Friday, November 30, 2018


A couple of weeks ago, someone contacted me about buying a hat. I'd made him one earlier in the year and he told me he wears it all the time and was afraid he'd lost it a few weeks ago, so he wanted a spare just in case. He said he'd leave it up to me to decide on colour, so I rummaged around and pulled a bunch of leftovers to consider. In the end, I went with some Noro. I figured he'd like the colours and the gradual transitions between colours. I spent some time happily knitting and was quite pleased with the result.
With Noro yarns, it's all about the colour, which was perfect for the kind of hat he wanted. I sent it off and hoped he'd like it. I just spoke to him--he got it today and is thrilled. He loves the colour and it fits perfectly. I'm happy that he's happy!

This is just a really simple knit and looks nice in any yarn. It's great for variegated yarns with short or long colour changes. It can be made in a solid colour for a more understated look. I've held two strands of thin yarn together in different shades of the same colour to make a hat like this and it looks really nice. The hat can be made longer and the brim folded up or it can be worn as shown. An easy way to add a bit of texture is to do rounds of purl stitches every now and again. To make a very warm double-layered hat, make one and then pick up stitches along the bottom of the brim and work from there to make another hat, either in a different colour, a different pattern, or both.

The bottom photo shows the layer made in the same way the Noro hat. The photo above it has rounds of knit stitch alternating with rounds of purl stitches to make the ridges. I made this hat 5 or 6 years ago as an experiment. Turns out to be a great in the wind! Two, two, two hats in one!

Basic Beanie
Here's the basic beanie recipe I use for yarn of this worsted weight. I'm a loose knitter and use size 6 (US) 16" circulars. If I was a tight knitter, I'd use larger needles.

Cast on 80 stitches, join, being careful not to twist.

Knit one round. Place marker.

Knit2, purl2 around to marker. Slip marker and continue in k2,p2 rib until the brim is as tall as you want it.

Once your brim is the right size, knit every round until the hat is long enough from bottom of brim to the beginning of the crown. If you want a slouchy hat, make it longer.

You can just keep knitting until the hat reaches the top of your head, bind off, thread a long tail through a tapestry needle, weave it through the bound off edges and pull to cinch closed. I do a spiral decrease for the crown, because I like the way it looks.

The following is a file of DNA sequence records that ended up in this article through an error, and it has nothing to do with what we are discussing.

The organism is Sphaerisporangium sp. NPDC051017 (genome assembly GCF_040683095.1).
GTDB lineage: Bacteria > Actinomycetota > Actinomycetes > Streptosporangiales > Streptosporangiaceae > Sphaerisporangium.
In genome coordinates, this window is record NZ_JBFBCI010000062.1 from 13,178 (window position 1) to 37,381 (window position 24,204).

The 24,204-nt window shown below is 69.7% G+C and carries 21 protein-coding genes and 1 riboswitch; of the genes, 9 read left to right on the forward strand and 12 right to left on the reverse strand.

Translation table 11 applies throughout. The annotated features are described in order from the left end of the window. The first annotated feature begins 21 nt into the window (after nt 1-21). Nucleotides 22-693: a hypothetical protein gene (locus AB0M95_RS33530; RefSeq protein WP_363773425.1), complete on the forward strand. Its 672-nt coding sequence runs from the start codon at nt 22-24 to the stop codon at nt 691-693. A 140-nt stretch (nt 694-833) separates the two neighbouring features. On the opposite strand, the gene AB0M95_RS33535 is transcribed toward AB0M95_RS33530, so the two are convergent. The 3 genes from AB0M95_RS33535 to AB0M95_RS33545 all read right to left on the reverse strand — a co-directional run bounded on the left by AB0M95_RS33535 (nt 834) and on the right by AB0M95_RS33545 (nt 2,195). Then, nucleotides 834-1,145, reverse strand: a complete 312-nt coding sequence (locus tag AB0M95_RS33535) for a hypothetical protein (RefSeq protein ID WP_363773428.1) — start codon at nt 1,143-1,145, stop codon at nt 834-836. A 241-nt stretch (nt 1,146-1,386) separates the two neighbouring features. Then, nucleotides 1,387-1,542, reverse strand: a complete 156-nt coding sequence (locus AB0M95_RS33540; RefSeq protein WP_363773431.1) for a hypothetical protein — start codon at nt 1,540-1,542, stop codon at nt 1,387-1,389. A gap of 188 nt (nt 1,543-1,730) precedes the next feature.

Because I made this hat on 80 stitches, it's divisible by 10, so I will be doing 8 decreases on each decrease round (switching to double pointed needles when titches no longer reach around the circulars), as follows:
place marker at beginning of round
knit 8, knit 2 together around to marker
knit around to marker
knit 7, knit 2 together to marker
knit around to marker
knit 6, knit 2 together to marker
knit around to marker
knit 5, knit 2 together to marker
knit around to marker
knit 4, knit 2 together to marker
knit around to marker
knit 3, knit 2 together to marker
knit around to marker
knit 2, knit 2 together to marker
knit around to marker
knit 1, knit 2 together to marker
knit around to marker
knit 2 together to marker

Cut yarn, leaving a long tail. Thread the tail through a tapestry needle and run through the live stitches left on your double pointed needles, pulling tight to close. Weave in ends. Enjoy your hat.

I hope it's a pleasant day in your neck of the woods!


Thursday, November 29, 2018

I Survived a Midday Aldi Experience on a Post-Remodel Thursday During the Festive Season

We did the Donegal dash today, so Bill could return a book and pick up a book and I could drop something off at the library. We didn't feel like hanging around there, so we took the bus that leaves here midday and gets there just as the librarian is closing for lunch. We usually pop into the Animals in Need charity shop and Aldi and have enough time to walk over to the library, getting there just as he reopens, and then having enough time to get a bus back home. And we usually go on a Tuesday.

We were a bit late getting into town today, but we still had enough time to meander over to Aldi, stopping to look in the shop windows along the way. One of the things I like about this time of year is looking at all the window displays. Some stuff is pretty yucky, but there are always cute things, too. Some of the photos have reflections due to the way the light was on that side of the street.

Santa on the tractor made me chuckle--that is very appropriate for here!

I love the little doors. I'm afraid that the geese make me think of the scene in A Christmas Carol, where one of the smaller Cratchits exclaims, 'There's a goose, Martha!' when the older sister comes home from the shop where she works